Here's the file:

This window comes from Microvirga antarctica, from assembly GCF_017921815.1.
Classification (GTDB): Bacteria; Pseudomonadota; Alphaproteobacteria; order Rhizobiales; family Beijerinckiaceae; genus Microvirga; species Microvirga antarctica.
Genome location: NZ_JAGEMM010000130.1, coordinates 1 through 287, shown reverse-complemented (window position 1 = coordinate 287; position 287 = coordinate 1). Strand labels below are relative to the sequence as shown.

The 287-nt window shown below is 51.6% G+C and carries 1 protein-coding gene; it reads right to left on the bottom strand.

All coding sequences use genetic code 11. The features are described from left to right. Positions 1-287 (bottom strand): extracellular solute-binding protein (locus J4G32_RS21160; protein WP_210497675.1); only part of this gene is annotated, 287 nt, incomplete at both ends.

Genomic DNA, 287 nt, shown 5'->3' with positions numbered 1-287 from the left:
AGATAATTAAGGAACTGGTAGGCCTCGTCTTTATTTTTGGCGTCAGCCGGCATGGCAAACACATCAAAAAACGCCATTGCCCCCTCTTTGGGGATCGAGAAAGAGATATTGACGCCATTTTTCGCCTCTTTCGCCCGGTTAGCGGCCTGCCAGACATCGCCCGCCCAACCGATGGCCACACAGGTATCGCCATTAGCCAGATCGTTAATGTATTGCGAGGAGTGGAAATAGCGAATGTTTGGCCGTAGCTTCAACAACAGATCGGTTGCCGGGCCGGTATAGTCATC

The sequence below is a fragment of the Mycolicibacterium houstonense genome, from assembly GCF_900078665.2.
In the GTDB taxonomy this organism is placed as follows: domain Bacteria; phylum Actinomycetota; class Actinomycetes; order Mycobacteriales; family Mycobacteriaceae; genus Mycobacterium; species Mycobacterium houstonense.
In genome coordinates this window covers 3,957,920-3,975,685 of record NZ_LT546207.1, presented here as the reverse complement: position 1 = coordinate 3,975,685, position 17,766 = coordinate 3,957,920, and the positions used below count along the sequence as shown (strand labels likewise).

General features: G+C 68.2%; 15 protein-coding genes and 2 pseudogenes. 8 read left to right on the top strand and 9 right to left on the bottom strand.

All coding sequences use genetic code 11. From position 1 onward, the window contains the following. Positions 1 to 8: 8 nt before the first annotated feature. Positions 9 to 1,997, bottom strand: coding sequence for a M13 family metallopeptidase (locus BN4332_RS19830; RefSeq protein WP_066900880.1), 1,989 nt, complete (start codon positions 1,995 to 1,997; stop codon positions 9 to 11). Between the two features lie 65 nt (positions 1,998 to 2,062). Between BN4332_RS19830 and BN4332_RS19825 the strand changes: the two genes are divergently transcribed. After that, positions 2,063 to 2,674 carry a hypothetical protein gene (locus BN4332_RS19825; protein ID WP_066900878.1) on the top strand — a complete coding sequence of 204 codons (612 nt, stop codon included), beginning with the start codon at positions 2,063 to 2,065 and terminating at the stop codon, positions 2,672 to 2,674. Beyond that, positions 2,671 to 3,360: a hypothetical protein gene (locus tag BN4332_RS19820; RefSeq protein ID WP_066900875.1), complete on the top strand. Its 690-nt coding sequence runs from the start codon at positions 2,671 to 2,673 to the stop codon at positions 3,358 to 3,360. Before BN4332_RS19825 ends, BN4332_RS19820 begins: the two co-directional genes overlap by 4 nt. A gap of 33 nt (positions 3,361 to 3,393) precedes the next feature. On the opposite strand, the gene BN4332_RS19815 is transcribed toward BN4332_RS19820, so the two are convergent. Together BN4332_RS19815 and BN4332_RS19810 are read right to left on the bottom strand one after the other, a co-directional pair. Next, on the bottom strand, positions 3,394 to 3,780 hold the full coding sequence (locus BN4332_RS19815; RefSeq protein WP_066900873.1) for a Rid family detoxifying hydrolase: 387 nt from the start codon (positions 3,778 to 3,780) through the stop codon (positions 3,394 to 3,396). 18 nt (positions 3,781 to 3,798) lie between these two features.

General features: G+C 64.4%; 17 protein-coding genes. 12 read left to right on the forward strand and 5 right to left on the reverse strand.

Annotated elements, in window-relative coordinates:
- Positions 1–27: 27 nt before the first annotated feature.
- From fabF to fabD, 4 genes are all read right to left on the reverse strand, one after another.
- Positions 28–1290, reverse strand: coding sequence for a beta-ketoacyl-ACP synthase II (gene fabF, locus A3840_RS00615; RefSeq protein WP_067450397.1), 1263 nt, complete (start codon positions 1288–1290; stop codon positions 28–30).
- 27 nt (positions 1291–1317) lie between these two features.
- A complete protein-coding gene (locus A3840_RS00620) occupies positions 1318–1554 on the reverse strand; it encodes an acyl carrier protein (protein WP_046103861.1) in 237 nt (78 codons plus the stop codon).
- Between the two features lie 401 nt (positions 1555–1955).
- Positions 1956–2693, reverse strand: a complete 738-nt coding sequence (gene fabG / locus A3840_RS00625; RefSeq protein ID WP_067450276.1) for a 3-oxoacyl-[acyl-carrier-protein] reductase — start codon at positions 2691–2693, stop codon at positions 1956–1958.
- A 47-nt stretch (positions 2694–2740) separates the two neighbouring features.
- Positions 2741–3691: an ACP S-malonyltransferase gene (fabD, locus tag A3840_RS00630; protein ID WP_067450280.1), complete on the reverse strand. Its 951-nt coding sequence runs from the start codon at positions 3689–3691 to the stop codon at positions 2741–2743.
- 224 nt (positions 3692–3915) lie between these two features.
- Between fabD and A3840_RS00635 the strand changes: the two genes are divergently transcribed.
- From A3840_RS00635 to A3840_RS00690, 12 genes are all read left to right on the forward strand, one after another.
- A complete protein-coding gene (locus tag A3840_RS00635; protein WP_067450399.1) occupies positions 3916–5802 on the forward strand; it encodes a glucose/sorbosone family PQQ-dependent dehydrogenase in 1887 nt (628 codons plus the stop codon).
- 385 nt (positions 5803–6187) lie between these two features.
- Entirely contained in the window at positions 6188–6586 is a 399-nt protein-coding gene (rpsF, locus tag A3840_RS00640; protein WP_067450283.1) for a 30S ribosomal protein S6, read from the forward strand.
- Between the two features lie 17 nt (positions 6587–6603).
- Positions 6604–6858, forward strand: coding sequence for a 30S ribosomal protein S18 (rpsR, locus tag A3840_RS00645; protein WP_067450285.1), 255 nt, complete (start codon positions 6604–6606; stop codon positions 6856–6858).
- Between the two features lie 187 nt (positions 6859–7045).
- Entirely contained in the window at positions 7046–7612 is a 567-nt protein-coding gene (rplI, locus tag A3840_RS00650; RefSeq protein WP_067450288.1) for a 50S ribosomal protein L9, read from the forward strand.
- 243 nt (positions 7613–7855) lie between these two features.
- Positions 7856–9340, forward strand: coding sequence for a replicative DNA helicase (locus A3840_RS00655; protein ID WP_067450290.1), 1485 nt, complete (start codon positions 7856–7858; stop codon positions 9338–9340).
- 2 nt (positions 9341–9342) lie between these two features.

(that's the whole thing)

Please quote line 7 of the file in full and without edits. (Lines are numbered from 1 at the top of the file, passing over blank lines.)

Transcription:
AGATAATTAAGGAACTGGTAGGCCTCGTCTTTATTTTTGGCGTCAGCCGGCATGGCAAACACATCAAAAAACGCCATTGCCCCCTCTTTGGGGATCGAGAAAGAGATATTGACGCCATTTTTCGCCTCTTTCGCCCGGTTAGCGGCCTGCCAGACATCGCCCGCCCAACCGATGGCCACACAGGTATCGCCATTAGCCAGATCGTTAATGTATTGCGAGGAGTGGAAATAGCGAATGTTTGGCCGTAGCTTCAACAACAGATCGGTTGCCGGGCCGGTATAGTCATC